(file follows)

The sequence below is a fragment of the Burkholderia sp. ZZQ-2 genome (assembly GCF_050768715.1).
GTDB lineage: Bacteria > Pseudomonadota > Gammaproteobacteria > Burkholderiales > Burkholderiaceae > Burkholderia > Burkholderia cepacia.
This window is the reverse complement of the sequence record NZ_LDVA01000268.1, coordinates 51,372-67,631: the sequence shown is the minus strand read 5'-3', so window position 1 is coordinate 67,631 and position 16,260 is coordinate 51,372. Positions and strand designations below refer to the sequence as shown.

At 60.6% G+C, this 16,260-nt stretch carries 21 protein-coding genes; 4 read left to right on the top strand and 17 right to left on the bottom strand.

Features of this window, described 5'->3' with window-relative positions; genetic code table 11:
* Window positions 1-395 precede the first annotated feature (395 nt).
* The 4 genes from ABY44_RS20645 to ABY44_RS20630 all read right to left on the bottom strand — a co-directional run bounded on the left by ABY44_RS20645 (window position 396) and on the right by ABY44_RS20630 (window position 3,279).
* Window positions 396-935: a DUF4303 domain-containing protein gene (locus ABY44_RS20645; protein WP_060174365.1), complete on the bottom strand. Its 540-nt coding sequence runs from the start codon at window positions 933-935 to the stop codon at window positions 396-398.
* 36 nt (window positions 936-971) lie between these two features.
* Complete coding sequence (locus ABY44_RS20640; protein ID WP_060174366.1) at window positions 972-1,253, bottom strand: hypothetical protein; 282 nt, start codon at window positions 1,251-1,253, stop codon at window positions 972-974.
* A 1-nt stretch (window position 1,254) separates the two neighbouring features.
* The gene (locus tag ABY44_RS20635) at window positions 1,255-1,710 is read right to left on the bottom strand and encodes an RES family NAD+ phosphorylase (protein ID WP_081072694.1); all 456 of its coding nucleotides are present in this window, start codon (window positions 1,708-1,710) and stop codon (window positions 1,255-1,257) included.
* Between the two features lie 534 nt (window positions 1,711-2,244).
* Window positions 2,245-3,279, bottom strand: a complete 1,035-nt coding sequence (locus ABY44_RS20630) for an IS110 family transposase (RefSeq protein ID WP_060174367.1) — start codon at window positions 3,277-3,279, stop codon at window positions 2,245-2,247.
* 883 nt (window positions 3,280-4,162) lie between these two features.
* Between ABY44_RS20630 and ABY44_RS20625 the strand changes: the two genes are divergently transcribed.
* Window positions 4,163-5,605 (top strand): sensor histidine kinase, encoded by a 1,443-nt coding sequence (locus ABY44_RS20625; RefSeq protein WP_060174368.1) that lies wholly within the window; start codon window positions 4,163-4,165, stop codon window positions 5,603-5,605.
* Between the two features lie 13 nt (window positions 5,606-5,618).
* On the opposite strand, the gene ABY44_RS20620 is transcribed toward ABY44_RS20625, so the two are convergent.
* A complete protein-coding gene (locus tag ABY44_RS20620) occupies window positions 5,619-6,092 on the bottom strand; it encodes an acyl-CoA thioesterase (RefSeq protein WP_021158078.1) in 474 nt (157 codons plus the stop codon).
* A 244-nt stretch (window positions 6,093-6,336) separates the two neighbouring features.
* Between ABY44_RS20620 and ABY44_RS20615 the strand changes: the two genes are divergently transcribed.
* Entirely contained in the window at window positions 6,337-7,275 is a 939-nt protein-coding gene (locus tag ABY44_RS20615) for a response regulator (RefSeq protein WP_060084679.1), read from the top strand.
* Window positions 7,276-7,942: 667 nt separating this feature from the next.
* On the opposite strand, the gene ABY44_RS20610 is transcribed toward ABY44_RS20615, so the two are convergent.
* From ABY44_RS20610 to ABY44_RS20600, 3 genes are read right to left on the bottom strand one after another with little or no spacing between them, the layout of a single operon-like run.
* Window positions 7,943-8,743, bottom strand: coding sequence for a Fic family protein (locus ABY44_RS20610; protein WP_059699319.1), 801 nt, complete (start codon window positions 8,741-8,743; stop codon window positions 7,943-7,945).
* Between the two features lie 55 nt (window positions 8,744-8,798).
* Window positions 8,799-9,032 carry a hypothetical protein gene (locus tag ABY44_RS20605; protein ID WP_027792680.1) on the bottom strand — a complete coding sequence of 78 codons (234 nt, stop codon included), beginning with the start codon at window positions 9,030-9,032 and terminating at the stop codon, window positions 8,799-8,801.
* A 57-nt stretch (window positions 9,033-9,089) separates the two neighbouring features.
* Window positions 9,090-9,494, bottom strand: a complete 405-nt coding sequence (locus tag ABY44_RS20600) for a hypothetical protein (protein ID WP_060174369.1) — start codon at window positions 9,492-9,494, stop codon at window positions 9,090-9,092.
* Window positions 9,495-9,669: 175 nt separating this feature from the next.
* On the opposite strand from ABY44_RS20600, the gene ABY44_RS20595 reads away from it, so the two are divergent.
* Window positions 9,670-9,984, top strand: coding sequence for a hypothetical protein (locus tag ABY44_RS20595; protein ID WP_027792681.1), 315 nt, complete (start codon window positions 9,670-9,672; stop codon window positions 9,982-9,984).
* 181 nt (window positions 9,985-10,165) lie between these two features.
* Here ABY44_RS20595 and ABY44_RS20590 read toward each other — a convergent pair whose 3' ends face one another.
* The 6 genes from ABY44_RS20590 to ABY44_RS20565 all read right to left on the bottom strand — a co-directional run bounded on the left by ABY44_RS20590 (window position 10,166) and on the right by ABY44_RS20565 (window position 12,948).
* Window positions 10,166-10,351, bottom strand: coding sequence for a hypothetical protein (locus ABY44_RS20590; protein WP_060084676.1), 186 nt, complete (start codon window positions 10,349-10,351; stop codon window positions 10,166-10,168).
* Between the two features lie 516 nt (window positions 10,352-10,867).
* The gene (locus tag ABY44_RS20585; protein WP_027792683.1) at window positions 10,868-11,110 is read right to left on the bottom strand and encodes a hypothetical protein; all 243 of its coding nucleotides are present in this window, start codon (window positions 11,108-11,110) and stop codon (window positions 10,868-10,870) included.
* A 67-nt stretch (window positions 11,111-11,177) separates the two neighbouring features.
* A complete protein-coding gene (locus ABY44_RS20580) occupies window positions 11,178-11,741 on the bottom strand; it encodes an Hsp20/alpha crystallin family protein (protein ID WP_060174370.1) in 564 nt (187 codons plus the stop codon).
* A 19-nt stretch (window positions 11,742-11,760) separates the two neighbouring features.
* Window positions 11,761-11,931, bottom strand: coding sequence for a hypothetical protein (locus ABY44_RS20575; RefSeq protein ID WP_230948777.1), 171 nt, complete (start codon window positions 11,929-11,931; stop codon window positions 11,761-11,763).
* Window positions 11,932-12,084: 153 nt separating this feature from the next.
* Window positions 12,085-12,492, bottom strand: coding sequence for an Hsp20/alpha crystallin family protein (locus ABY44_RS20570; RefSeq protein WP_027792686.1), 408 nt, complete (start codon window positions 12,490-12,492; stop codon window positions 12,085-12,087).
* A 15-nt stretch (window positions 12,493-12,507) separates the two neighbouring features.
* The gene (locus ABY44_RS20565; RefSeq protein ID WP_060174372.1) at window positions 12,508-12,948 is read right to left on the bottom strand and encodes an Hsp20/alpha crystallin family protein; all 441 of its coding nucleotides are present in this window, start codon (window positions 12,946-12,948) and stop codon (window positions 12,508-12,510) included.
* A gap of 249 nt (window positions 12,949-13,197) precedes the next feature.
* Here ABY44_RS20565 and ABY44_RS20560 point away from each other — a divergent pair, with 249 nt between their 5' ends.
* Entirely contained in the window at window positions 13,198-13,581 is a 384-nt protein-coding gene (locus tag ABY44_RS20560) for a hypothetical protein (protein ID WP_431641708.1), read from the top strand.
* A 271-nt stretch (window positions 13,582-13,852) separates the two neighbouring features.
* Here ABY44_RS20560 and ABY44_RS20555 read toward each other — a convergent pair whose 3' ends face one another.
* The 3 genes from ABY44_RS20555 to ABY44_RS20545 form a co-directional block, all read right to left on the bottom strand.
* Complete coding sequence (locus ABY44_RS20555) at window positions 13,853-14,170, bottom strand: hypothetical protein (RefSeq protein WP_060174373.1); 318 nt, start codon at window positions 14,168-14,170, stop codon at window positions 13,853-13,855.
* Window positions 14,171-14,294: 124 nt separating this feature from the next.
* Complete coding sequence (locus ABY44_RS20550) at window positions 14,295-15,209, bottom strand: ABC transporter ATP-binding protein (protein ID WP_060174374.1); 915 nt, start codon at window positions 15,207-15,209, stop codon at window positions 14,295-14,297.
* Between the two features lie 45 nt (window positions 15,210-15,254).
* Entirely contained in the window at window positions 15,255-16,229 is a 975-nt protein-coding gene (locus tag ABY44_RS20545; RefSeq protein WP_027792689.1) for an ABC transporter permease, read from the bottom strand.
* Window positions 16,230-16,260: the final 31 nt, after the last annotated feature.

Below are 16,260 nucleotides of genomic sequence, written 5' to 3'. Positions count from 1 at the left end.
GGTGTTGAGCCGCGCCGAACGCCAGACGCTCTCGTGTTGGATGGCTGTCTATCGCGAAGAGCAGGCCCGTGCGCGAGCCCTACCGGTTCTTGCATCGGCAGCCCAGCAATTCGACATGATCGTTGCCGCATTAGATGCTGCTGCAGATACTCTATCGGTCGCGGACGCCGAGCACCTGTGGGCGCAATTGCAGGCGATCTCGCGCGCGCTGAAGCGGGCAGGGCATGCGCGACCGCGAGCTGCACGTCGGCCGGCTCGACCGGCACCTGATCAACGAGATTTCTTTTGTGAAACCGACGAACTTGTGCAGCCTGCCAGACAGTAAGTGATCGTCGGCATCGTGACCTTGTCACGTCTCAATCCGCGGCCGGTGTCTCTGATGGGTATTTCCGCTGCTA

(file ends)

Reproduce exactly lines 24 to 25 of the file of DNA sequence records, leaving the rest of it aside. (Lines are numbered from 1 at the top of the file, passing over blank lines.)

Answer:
* Window positions 7,276-7,942: 667 nt separating this feature from the next.
* On the opposite strand, the gene ABY44_RS20610 is transcribed toward ABY44_RS20615, so the two are convergent.